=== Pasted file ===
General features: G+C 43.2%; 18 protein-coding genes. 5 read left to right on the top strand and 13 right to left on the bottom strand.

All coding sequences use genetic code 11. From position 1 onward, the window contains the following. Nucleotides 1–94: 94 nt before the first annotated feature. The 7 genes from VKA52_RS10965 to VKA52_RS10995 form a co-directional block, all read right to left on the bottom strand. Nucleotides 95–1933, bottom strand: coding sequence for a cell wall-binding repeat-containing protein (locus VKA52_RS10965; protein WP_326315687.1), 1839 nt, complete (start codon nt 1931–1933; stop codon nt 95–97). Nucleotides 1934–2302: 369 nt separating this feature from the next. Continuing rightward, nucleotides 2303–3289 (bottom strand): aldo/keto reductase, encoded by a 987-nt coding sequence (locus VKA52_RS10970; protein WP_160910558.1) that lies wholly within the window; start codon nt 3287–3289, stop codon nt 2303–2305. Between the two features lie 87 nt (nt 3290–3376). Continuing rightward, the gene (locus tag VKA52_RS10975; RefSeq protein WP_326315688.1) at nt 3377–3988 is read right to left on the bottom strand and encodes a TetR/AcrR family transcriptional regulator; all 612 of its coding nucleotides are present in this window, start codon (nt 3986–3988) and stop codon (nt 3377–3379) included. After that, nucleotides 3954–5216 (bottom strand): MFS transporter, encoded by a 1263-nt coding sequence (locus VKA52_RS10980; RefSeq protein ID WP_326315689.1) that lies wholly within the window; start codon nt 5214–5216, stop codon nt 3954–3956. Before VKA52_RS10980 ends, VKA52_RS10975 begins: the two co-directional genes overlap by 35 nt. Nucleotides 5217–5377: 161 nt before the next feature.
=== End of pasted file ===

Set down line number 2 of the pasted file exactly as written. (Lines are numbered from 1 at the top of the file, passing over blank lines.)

All coding sequences use genetic code 11. From position 1 onward, the window contains the following. Nucleotides 1–94: 94 nt before the first annotated feature. The 7 genes from VKA52_RS10965 to VKA52_RS10995 form a co-directional block, all read right to left on the bottom strand. Nucleotides 95–1933, bottom strand: coding sequence for a cell wall-binding repeat-containing protein (locus VKA52_RS10965; protein WP_326315687.1), 1839 nt, complete (start codon nt 1931–1933; stop codon nt 95–97). Nucleotides 1934–2302: 369 nt separating this feature from the next. Continuing rightward, nucleotides 2303–3289 (bottom strand): aldo/keto reductase, encoded by a 987-nt coding sequence (locus VKA52_RS10970; protein WP_160910558.1) that lies wholly within the window; start codon nt 3287–3289, stop codon nt 2303–2305. Between the two features lie 87 nt (nt 3290–3376). Continuing rightward, the gene (locus tag VKA52_RS10975; RefSeq protein WP_326315688.1) at nt 3377–3988 is read right to left on the bottom strand and encodes a TetR/AcrR family transcriptional regulator; all 612 of its coding nucleotides are present in this window, start codon (nt 3986–3988) and stop codon (nt 3377–3379) included. After that, nucleotides 3954–5216 (bottom strand): MFS transporter, encoded by a 1263-nt coding sequence (locus VKA52_RS10980; RefSeq protein ID WP_326315689.1) that lies wholly within the window; start codon nt 5214–5216, stop codon nt 3954–3956. Before VKA52_RS10980 ends, VKA52_RS10975 begins: the two co-directional genes overlap by 35 nt. Nucleotides 5217–5377: 161 nt before the next feature.